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Thursday, 5 May 1994
Page: 338

Senator WATSON (3.18 p.m.) —Today the Leader of the Government in the Senate, Senator Gareth Evans, spoke about the government's achievements. He talked about standards of living and indicated that we had something to be proud of in this country. So I thought I had better check the record. We went to the OECD national accounts and got some figures out from 1975 to 1992. Surprise, surprise: Australia has not been doing all that well. These are the figures that Australia subscribes to. In fact, we seem to be doing less well than the average of the OECD. These are the sorts of countries with which we have to compare. What sorts of comparisons do senators think are relevant? How do we look at living standards and how well off people are? We looked at the figures on gross domestic product per head of current prices and the current PPPs in terms of US dollars. Of course, the PPPs are the rates of currency that equalise the purchasing power of different currencies.

  The record really does not speak for itself. When we look at and read the documents that were presented yesterday, we find that they are long on rhetoric but short on practical measures. They are also short in explaining how this package of $6.5 billion will be financed. We were told that it was to be financed by growth. How often have we heard that before—the investment boom will be financed by growth? We heard that at the last election. What has happened? Investment has not really risen. People are uncertain. There is a great deal of uncertainty in the country. What can these young people be faced with? Australia is really going to be trying to trade itself out of debt. It has an international indebtedness second to none around the world and second to none in terms of its rate of increase over the last 11 years.

  But when we look at it, what do we find was the real reaction to yesterday's news? If we look at it in terms of the perception of the international community, things are not looking all that good. The exchange rate movements or interest rates on long-term bonds really do not set the scene for a strong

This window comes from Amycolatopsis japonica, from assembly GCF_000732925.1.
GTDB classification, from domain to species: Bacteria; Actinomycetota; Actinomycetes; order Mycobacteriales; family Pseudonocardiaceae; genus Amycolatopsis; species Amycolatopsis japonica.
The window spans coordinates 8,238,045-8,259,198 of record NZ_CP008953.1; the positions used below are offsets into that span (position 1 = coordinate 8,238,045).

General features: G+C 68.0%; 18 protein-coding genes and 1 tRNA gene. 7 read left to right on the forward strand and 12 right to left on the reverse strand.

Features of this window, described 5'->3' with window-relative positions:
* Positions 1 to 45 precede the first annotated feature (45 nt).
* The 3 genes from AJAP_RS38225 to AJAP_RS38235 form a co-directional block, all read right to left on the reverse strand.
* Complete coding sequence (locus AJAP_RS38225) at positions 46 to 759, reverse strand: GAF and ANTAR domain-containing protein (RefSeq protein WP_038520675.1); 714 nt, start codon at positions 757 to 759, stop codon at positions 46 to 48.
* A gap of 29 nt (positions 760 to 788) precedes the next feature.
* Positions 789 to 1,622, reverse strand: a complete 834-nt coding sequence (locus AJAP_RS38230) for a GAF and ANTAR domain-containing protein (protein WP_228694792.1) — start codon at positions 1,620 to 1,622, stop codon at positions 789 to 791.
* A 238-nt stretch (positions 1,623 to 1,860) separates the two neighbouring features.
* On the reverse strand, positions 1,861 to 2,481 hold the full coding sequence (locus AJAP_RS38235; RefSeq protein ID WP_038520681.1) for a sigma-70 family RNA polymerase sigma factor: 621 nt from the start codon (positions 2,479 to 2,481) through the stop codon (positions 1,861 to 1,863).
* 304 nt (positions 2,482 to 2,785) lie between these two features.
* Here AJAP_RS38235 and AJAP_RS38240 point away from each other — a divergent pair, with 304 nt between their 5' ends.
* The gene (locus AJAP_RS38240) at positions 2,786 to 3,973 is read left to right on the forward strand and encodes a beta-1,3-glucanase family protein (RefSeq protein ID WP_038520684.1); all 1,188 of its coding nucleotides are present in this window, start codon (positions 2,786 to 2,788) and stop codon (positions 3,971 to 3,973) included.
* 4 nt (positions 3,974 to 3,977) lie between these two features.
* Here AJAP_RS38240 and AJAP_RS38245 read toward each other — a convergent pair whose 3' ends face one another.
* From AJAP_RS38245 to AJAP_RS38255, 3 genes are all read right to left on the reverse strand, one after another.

economic recovery or for an environment in which these young people with these so-called added training incentives will get jobs. Today young people have said to me, `Where will the jobs be at the end of this training scheme?' The outlook is not particularly good. Unless there is a strong investment environment, those jobs simply will not be there.

  I believe that this document is strong on rhetoric and that it is a good public relations document. But when we look at the detail—regional headquarters, for instance—we find that it does not contain the sorts of initiatives and incentives that are found in comparable countries overseas. Again we see the borrowing of a term, enterprise bargaining, from overseas regional headquarters. But what do these regional headquarters concessions amount to? There is the paltry elimination of a 10 per cent dividend withholding tax.

  I put it that these sorts of measures are not enough. We have tried pool development funds before. What are we trying to do this time? We are just trying to lower the tax rate. Lowering the tax rate for companies has not brought about the investment boom that the government anticipated prior to the last election. In fact, investment is just not there; it is very shaky.

  So the government is launching this attempt to try to lower the unemployment level onto a very unhealthy economy, an economy that it is responsible for. It is an economy which I think needs more fundamental directives if we are to get this hopeless unemployment level down to a more satisfactory level. I seek leave to incorporate the table I referred to in Hansard.

  Leave granted.

  The table read as follows